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Scotland survey asks 'why do people have accidents in the mountains?'


By Gregor White

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A new survey aims to understand more about accidents in the mountains.
A new survey aims to understand more about accidents in the mountains.

A new survey has been created by Mountaineering Scotland with the aim of helping all organisations interested in safety in the hills and mountains gain better insight into the causes of accidents.

These organisations can then support individuals to make better decisions, helping them to enjoy their adventures and return home safely. In turn, it is hoped, this will help to save lives, and reduce pressure on Mountain Rescue Teams across the UK and Ireland.

The survey, - supported by he Mountain Safety Group, aims to find out more about the ‘who’, ‘what’, ‘when’, and ‘why’ of mountain incidents, with anyone who has had an accident in the UK, or who has helped someone else in the mountains after they have had an accident, being encouraged to submit their experiences.

This survey is open to anyone living in the UK and Ireland, for accidents that have taken place across Scotland, England, Wales and Ireland.

Ross Cadie, Senior Mountain Safety Advisor at Mountaineering Scotland, said: “Getting a better insight into the drivers behind mountain accidents will be a game changer. Being able to recognise and then understand any patterns of behaviour will help us tailor our safety messaging and deliver better courses that will help to prevent accidents and save lives in the mountains.”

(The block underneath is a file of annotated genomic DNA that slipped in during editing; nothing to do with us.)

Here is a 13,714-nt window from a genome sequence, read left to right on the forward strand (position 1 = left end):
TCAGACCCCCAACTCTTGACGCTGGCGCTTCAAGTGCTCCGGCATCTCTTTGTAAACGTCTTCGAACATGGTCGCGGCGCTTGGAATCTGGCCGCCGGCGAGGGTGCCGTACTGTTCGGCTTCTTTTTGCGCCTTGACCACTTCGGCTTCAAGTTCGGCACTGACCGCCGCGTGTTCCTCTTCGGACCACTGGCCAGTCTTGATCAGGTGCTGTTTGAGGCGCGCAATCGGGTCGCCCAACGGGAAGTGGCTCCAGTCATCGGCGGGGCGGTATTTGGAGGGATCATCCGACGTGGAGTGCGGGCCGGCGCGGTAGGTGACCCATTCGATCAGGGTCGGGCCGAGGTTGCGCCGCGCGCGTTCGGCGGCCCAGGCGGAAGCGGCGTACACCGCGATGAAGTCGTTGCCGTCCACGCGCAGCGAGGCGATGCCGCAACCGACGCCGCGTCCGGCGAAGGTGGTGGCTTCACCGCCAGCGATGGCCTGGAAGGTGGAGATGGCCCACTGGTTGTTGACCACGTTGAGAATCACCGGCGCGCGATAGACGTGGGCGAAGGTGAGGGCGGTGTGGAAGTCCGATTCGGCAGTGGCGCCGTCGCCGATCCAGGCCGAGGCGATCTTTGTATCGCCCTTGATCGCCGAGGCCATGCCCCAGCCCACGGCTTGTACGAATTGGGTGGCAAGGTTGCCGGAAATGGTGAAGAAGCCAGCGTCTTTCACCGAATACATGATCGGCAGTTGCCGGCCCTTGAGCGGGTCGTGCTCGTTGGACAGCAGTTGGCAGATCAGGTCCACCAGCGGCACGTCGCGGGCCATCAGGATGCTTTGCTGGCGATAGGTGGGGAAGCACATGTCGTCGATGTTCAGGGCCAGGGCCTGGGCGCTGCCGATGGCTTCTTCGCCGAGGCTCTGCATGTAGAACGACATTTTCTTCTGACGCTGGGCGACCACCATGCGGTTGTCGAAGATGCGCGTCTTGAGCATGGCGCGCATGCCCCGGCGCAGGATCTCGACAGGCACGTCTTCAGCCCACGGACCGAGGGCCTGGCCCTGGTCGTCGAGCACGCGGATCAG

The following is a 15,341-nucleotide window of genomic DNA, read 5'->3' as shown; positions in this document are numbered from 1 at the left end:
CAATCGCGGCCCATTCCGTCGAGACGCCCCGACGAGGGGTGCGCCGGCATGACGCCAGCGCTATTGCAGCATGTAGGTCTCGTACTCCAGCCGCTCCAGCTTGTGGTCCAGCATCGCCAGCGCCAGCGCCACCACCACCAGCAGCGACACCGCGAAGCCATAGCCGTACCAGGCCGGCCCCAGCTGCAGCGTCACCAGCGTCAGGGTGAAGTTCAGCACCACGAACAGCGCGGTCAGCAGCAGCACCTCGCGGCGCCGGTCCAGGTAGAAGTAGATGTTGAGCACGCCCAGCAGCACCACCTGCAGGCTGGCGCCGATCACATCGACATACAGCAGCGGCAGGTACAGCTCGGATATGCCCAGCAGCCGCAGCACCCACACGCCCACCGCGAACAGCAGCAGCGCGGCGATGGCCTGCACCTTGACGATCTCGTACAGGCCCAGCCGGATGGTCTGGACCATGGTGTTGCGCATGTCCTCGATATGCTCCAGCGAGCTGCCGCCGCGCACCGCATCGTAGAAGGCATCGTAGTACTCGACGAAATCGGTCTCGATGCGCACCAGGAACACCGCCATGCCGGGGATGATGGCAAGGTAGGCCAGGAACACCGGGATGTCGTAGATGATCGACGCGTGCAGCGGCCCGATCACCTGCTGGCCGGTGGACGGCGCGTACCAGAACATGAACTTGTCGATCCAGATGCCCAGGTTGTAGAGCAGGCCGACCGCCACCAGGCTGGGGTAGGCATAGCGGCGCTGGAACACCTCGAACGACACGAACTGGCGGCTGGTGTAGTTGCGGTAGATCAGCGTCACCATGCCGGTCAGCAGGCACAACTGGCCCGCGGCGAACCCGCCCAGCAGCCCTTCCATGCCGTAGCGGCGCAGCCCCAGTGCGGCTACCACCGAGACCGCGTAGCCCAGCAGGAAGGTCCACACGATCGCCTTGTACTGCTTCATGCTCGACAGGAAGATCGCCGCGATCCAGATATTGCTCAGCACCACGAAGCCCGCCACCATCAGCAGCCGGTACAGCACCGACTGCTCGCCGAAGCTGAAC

While Mountain Rescue Teams and the police collect information about the number and nature of rescues they attend, this only tells us what happened after the incident took place, not what caused it, or what the individual might have learned from it.

Dan Middleton, Climbing Development Manager at the British Mountaineering Council (BMC), added: “This survey is a great opportunity for the community to share their experiences and thereby help us all to learn from them, and as a result have safer adventures in our wonderful mountains.”

Inspector Matt Smith, Police Scotland lead for Mountain Rescue explained: “Preventative work to reduce accidents is a priority for us. Learning exactly why they take place will help us focus our work to reduce demand on volunteer mountain rescue teams and ultimately, help keep people safe.”

The survey can be completed here


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